Prophets do not always have a balanced view of reality. They are not people who have made a pragmatic adjustment to the status quo. Rather, prophets are people seized by a vision of God’s justice. They speak poetically and act dramatically, trying to move people to face truths that they’d rather not face.
Benedict XVI has a reputation as a blunt, rigorous teacher of doctrine, so it was perhaps surprising that the highlight of his much publicized visit to the U.S. was an unexpected private pastoral act—his meeting with people who had been sexually abused by Catholic priests.
If you were to visit Trinity United Church of Christ, a predominantly African-American congregation on the Chicago’s South Side, you would be warmly welcomed. You’d experience spirited singing that comes deep from the soul.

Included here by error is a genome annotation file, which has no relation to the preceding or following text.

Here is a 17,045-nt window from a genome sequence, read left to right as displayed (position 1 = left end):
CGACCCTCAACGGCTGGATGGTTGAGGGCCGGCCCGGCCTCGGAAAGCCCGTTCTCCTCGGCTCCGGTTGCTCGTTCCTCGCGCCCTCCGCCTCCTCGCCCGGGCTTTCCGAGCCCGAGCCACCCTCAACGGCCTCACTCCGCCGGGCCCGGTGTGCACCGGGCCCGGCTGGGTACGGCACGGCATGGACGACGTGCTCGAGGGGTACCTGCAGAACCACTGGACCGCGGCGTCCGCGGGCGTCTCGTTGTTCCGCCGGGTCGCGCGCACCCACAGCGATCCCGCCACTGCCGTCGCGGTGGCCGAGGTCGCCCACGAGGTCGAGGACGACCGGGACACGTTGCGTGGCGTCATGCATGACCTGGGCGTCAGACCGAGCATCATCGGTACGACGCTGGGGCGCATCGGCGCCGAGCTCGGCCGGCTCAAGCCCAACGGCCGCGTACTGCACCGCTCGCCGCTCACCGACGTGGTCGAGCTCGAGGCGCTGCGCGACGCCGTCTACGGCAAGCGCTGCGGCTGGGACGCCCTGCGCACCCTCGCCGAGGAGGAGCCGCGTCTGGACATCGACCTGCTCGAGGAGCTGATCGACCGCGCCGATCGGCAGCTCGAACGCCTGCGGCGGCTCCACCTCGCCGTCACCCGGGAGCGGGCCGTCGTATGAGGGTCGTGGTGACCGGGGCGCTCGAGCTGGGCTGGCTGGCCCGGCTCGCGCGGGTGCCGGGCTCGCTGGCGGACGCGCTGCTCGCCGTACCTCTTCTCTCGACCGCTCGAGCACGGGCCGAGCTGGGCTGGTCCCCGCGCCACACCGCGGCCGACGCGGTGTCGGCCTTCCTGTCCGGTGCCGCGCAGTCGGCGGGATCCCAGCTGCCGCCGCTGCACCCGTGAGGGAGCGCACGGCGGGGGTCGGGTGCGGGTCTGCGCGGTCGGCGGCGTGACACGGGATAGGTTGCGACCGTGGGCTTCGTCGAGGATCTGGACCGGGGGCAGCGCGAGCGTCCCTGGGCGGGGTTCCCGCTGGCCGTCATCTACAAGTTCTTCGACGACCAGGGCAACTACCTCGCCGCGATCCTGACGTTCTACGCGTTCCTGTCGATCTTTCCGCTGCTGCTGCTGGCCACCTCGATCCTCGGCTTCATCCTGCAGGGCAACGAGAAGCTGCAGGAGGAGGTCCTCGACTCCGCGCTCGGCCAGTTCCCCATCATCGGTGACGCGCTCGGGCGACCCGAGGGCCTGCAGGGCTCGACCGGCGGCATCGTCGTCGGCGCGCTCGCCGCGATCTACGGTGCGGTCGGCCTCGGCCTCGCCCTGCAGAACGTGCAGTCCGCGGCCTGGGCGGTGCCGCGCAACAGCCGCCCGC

Though President Bush has repeatedly maintained that the U.S. does not engage in torture, his administration continues to equivocate. It has insisted that terrorists need not be treated like ordinary combatants. It has admitted to practicing waterboarding (simulated drowning) and refuses to rule out that inhumane practice despite the objection of most legal experts, civilian and military.
To little fanfare, Denis McDonough, President Obama’s chief of staff, joined a team on the streets of San Francisco doing a head count of the homeless. It was part of a survey required of cities every two years in order to qualify for federal funding for homeless programs. The president had told McDonough he wanted to know firsthand what the city was doing about the homeless. San Francisco has been able to get 19,000 homeless off the streets during the past decade by expanding housing and support services, but it still had over 6,000 people on the street during the 2013 count. “This is the same sort of challenge we face all over the country. The numbers tell the story,” McDonough said. “I had no idea anyone gave a damn,” one homeless man told the team (SFGate.com, January 30).